School Choice is on the Agenda
Today was a big day on the school choice front. The NY Times ran a story about a closely-watched case with potentially enormous implications for parents of children with learning disabilities. The case, which the United States Supreme Court has agreed to review has been brought by former Viacom CEO Freston who wants to recoup his son’s private school tuition from New York City. Freston, who obviously can afford the bills is suing on principle so that others with less means have the same opportunity to treat their children to the best education available (he donated the two years of reimbursements he did receive to a local public school for a tutoring program).
Voucher proponents as well as children’s advocates are watching the case. The school choice folks believe all taxpayers should be able to choose private schooling for themselves and recover public money that would otherwise have been spent on them. Children’s advocates believe it is unfair to force children to go through a public school to “prove” that it failed to meet their needs and only then move on to a nonpublic setting at taxpayer expense.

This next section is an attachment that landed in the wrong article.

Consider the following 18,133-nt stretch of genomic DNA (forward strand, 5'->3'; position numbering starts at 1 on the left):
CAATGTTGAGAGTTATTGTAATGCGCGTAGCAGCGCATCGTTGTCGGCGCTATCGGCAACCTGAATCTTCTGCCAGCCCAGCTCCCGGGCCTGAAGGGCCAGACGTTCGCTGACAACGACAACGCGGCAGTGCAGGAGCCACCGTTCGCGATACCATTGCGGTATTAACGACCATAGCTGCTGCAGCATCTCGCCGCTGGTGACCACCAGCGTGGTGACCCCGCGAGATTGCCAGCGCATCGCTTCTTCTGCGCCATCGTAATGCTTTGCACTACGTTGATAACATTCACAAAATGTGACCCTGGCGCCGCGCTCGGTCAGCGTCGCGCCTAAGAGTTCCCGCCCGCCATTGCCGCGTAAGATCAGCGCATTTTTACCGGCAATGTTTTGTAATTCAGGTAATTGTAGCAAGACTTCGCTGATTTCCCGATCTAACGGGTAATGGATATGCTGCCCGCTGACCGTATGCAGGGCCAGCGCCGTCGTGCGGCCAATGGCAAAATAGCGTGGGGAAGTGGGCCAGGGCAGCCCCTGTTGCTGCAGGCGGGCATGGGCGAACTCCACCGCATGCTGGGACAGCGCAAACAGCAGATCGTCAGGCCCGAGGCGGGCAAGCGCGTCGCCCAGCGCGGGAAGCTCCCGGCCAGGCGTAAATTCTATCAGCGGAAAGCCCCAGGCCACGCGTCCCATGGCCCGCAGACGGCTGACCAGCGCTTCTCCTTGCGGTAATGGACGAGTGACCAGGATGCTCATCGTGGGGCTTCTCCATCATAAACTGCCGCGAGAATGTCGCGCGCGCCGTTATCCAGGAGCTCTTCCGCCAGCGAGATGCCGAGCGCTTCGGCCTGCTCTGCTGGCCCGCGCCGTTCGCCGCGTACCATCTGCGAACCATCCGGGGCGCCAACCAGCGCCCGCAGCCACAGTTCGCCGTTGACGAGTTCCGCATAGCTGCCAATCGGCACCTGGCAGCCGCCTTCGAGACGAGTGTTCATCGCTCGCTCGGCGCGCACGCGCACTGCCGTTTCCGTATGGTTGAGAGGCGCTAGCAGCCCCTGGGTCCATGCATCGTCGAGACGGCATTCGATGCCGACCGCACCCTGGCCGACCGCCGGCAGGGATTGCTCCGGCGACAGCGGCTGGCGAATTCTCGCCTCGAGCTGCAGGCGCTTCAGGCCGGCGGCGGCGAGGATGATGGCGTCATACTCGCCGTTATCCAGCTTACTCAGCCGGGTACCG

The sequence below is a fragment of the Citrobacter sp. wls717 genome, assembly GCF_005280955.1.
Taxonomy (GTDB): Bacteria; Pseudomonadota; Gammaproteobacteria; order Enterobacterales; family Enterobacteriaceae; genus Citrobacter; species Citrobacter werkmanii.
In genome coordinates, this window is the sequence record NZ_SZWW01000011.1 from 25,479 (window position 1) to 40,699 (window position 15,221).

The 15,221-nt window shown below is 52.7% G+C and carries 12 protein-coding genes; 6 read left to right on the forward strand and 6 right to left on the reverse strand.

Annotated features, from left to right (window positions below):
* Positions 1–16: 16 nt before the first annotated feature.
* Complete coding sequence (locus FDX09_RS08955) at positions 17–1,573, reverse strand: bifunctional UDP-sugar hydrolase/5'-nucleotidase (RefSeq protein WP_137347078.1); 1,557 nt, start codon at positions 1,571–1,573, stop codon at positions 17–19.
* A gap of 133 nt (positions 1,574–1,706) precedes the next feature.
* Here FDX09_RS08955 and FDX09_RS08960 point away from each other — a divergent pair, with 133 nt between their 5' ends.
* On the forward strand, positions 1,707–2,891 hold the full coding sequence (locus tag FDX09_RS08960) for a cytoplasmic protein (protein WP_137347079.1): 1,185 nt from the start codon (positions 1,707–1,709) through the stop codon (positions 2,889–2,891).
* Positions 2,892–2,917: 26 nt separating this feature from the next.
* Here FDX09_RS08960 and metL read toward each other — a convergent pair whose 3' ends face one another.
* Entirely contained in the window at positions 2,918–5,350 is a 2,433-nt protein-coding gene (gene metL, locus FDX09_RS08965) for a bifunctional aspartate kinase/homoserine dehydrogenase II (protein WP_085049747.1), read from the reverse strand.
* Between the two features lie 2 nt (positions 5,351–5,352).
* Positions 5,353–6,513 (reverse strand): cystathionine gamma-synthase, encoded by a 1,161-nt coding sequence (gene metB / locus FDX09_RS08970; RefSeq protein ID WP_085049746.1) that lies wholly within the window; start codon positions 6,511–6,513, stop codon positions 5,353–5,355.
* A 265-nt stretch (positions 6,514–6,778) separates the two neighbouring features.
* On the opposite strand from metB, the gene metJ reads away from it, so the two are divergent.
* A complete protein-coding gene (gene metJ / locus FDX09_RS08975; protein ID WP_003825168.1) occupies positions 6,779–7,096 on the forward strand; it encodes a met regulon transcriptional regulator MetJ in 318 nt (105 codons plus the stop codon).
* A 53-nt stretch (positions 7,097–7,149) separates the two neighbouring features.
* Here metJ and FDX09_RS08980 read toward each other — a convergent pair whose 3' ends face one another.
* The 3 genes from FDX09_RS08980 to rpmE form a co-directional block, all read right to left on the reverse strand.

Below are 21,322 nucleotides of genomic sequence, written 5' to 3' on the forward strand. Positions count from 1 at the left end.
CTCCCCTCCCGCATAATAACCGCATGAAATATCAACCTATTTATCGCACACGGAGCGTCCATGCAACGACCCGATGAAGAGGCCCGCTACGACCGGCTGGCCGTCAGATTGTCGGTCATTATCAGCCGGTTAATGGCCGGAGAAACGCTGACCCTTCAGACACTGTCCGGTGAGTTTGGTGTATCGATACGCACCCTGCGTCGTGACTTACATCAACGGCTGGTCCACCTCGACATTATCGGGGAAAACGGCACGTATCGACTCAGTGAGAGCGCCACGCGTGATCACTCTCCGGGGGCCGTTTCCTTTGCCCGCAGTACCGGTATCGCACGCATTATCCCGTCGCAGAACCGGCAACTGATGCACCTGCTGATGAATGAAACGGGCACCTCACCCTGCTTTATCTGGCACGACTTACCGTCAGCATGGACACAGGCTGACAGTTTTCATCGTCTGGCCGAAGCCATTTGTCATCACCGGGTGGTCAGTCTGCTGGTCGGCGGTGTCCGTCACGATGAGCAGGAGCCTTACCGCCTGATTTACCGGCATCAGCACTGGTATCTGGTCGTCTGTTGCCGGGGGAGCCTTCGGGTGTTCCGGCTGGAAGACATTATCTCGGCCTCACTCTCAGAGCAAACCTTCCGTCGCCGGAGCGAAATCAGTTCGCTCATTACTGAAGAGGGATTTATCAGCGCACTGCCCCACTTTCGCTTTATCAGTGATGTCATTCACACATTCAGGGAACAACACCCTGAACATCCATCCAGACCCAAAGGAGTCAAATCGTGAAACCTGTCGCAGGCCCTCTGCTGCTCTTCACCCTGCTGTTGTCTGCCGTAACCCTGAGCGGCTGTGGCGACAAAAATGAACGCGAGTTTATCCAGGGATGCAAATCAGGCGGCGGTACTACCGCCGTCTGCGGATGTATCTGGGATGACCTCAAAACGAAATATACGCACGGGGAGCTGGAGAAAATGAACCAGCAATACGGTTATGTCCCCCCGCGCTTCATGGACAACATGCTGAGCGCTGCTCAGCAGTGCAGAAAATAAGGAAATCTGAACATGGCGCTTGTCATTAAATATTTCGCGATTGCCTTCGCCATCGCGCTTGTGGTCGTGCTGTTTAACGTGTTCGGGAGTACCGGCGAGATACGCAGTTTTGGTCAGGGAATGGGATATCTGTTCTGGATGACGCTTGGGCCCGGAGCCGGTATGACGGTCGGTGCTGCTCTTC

In addition, the Sun reports that a New York appellate court is refusing to allow Dianne Payne (and her lawyer, Eric Grannis) a chance to make oral arguments in her appeal of the lower court ruling dismissing her case. Ms. Payne seeks reimbursement from the State for the amount of money it spends on her two children in public middle school and wishes to use that money for private school. Her unique argument is based on the Campaign for Fiscal Equity lawsuit, that New York City public schools are not providing a constitutionally adequate education.